Sunday, February 7, 2010

Safed dupatta malmal ka...

Last week when I walked over to my neighbour’s wearing legwarmers over a pair of track pants, I realised how much I had changed in the two years that I had been in Pakistan.

I spent my very first week in the “markeeets of Slamabad” (that’s how most locals pronounce it) shopping for clothes that would make me look holy. I was told that my longish kurtis worn over denims were not good enough. I needed to do more to “merge with locals”, “not stand out and invite trouble” and to “respect Pakistani culture”.

When I frowned and fretted, I was given examples of foreigners who had taken to wearing shalwar-kurtas. I was even introduced to this nice-looking sexagenarian who visited India regularly to shop for shalwar-kurtas. “I don’t get my size here,” she told me.

I didn’t either. I had to go through the painful exercise of getting clothes stitched and then buying humongous white dupattas to cover myself knee-up.

When my husband first saw me in my new attire, he remarked: “You look like a Pakistani!” I sulked, because that didn’t quite sound like a compliment.

I found a role model in my domestic help, and I would step out of the house, just like her, with my head covered with a white dupatta, sometimes just my eyes showing. I would ignore the whistling/singing of private guards posted on our street and take the insistent honking/sudden sharp U-turns by men on Yamahas in my stride.

I remember once I forgot to wear the dupatta and my husband and I returned home in a rush to collect it. Soon I got so used to wearing the 2.5-yard cloth that I would grab it before answering the door and felt strange when friends asked me to take it off in their homes.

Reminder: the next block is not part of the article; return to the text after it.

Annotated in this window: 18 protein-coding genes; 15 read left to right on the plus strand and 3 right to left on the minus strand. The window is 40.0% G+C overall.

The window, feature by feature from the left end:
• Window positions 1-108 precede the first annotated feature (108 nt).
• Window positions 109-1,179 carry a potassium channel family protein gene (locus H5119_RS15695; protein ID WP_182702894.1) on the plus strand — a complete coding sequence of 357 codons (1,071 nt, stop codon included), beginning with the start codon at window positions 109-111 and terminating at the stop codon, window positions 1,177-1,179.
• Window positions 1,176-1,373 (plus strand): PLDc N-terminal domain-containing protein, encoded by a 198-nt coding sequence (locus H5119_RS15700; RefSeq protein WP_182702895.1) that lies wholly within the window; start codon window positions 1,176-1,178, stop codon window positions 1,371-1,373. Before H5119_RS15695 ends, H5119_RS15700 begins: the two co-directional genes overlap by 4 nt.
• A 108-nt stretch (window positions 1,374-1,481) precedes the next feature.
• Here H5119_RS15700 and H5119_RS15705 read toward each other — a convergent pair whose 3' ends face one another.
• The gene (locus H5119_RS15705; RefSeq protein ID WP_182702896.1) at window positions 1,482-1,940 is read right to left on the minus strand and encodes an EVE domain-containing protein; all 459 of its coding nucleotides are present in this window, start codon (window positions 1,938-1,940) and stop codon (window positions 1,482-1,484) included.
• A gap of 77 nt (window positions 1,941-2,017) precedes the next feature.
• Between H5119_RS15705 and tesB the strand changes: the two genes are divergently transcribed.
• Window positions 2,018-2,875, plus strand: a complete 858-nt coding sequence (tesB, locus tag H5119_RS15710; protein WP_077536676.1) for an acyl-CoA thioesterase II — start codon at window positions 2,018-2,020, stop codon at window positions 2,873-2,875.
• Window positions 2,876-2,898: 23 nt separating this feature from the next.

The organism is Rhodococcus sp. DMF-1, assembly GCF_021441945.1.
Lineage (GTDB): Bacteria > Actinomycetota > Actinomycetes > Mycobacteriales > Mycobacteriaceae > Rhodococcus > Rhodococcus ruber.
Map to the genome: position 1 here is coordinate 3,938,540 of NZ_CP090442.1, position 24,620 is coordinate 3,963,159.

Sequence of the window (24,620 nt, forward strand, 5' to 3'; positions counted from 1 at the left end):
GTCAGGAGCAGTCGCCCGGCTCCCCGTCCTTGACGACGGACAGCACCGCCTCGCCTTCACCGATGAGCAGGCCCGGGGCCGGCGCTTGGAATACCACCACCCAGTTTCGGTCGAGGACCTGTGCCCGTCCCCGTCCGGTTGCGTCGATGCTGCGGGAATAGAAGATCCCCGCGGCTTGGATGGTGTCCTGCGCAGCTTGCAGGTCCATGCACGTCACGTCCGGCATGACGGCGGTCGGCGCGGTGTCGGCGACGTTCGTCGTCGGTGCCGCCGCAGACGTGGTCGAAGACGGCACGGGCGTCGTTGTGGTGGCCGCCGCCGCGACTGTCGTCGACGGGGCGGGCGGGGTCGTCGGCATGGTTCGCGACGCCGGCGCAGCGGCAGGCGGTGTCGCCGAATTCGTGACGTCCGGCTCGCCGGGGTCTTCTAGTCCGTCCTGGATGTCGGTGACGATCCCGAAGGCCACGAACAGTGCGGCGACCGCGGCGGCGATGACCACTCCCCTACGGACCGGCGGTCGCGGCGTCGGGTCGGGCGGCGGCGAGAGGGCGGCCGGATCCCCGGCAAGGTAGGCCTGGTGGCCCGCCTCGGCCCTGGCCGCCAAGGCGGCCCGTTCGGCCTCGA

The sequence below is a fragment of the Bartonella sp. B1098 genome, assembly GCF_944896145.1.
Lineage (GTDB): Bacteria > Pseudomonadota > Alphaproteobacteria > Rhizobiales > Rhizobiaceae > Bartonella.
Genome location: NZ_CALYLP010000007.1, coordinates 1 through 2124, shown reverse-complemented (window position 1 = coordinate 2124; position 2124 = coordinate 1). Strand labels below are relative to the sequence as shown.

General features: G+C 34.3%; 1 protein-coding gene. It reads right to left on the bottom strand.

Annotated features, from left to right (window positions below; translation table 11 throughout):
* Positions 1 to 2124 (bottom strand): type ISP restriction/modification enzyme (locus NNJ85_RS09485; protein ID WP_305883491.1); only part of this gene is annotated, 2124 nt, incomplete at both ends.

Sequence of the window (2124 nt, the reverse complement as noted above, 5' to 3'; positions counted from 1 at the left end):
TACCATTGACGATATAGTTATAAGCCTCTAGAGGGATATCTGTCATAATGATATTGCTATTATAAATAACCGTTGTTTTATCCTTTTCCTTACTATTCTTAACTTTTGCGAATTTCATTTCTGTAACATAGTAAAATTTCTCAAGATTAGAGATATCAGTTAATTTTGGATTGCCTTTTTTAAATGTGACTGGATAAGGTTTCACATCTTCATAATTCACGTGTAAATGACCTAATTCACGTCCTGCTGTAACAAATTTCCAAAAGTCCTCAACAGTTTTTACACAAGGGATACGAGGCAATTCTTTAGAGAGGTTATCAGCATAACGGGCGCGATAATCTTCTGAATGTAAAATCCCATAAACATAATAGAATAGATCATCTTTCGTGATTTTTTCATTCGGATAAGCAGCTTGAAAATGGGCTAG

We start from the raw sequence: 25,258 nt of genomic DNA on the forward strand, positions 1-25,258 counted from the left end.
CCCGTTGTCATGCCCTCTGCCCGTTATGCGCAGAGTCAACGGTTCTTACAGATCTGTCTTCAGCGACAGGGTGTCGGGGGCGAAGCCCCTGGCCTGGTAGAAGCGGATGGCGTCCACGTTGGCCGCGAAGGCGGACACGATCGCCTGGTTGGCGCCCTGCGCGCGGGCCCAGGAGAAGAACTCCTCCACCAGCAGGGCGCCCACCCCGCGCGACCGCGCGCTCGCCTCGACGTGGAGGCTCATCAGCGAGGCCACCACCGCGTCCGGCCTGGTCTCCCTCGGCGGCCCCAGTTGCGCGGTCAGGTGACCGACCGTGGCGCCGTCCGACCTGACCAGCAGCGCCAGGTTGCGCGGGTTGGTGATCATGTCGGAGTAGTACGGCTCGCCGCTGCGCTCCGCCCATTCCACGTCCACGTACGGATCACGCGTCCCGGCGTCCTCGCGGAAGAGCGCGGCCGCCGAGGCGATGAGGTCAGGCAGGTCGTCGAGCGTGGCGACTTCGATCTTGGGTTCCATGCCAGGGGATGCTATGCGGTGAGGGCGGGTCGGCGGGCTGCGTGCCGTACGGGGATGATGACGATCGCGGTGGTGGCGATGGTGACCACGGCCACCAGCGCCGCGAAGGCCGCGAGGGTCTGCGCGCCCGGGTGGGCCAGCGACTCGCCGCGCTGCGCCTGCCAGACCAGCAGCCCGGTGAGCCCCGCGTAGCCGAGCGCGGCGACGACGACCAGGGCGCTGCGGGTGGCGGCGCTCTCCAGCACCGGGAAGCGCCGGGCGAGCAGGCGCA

Over the months, as I settled in I noticed that hardly any Pakistani woman I met was wrapped knee-up in a dupatta. The only people who were wearing shalwar-kurtas were foreigners (Indians included) or domestic helps. So did I have to cover myself up?

On my first trip back to India, my sister got goose-bumps when she received me at the airport all wrapped up in white. My sister hated the “white thing” and would not let me wear it in Delhi.

When I returned, I felt quite a fake donning the dupatta again. So I decided to dump it for good. I still get stares, I still get jokingly told that the Taliban will come and get me, but I don’t care. For now, it’s fun being my unholy self in Slamabad.


  1. Dupattas are pretty common in India too and especially among Muslims, but even among Hindus - they're probably shorter and not 2.5 yds long, but still almost always there. I guess you're just not used to them.

  2. Hi Taha,

    You're right its 2.5 m and not 2.5 yards long. Thanks for pointing it out.

    Regarding dupattas, I am also talking about covering my head; and being wrapped knee-up -- some times even over a pair of jeans (which I didn't mention in the post).

    Just glad I don't do it anymore.

    Thanks for reading; I value your feedback.

  3. Connoisseur: poor yes, hole no :)

  4. Seeing Benazeer Bhutto and other women of Pakistan, I had been thinking that all women cover their whole body with their dupattas!

    I love reading your blog! Thanks. Thanks to Shashi Tahroor too for introducing you to us!

  5. Dupattas are nice, I wish they were culturally acceptable for men too. Even chaadars on men are becoming unpalatable among the young and at the workplace.

    You women are so lucky.

  6. Your writing has impressed me. It’s simple, clear and precise. I will definitely recommend you to my friends and family. Regards and good luck

    Batik Dupatta